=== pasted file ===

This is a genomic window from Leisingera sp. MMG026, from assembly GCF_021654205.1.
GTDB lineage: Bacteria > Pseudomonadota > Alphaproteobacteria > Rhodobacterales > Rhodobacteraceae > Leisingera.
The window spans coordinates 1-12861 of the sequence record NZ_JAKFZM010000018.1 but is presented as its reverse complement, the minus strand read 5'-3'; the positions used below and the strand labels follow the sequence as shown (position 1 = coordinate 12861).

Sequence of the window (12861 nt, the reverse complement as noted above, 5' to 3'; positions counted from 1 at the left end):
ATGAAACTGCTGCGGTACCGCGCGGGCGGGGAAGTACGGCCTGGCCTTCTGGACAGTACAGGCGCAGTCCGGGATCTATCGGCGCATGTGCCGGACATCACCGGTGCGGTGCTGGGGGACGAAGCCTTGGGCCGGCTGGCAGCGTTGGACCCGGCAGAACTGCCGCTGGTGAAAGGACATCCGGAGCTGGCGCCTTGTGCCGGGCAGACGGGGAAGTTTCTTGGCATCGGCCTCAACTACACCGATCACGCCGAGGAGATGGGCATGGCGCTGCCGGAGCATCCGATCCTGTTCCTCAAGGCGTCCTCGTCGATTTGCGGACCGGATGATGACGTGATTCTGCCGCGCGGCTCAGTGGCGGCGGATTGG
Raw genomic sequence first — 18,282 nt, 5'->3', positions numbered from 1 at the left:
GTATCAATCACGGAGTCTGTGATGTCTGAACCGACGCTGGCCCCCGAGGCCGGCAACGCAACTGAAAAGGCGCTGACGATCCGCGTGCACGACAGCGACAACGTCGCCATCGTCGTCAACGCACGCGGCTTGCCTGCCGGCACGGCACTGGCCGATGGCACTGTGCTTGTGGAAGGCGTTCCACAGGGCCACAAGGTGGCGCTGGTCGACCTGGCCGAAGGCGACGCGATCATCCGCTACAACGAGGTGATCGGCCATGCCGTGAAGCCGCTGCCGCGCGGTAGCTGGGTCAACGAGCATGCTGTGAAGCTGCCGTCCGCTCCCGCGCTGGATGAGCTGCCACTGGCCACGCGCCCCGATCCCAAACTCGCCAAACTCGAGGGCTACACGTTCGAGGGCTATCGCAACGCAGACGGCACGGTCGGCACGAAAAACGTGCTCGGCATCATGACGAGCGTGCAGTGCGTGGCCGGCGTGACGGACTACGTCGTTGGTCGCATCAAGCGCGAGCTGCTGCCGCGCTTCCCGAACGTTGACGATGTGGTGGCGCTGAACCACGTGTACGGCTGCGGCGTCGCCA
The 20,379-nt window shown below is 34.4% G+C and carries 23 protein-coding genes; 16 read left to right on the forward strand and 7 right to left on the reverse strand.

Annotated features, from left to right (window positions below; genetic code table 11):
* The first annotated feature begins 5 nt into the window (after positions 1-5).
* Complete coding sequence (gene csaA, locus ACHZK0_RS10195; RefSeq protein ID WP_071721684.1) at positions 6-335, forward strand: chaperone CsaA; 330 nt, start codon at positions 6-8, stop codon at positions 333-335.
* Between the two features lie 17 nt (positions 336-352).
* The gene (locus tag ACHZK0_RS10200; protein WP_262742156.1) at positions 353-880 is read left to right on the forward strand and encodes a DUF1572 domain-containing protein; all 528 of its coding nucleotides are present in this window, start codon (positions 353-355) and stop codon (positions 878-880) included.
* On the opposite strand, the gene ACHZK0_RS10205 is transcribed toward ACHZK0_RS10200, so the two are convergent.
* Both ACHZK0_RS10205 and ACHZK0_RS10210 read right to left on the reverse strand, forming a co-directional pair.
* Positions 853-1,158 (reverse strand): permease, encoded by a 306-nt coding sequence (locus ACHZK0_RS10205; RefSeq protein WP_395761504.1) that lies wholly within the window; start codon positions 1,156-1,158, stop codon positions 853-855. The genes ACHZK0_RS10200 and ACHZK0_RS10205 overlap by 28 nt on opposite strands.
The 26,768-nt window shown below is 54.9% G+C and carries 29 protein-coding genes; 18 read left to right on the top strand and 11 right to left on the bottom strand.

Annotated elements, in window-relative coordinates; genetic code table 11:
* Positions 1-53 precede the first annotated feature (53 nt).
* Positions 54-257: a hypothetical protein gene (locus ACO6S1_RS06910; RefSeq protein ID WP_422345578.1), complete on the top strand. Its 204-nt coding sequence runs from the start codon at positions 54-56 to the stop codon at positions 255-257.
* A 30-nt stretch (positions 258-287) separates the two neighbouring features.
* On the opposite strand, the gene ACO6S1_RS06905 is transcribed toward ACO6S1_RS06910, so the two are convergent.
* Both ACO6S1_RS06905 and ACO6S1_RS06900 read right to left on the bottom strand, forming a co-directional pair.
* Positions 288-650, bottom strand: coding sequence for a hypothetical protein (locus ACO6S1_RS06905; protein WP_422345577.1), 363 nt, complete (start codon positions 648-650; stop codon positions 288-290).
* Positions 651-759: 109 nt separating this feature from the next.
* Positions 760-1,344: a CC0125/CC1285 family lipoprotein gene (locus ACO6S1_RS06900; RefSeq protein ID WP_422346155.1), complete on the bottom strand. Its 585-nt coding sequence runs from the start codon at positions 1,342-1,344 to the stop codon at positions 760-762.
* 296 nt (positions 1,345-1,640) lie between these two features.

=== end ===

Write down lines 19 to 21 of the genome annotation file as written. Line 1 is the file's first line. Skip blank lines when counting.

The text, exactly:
* Positions 1-53 precede the first annotated feature (53 nt).
* Positions 54-257: a hypothetical protein gene (locus ACO6S1_RS06910; RefSeq protein ID WP_422345578.1), complete on the top strand. Its 204-nt coding sequence runs from the start codon at positions 54-56 to the stop codon at positions 255-257.
* A 30-nt stretch (positions 258-287) separates the two neighbouring features.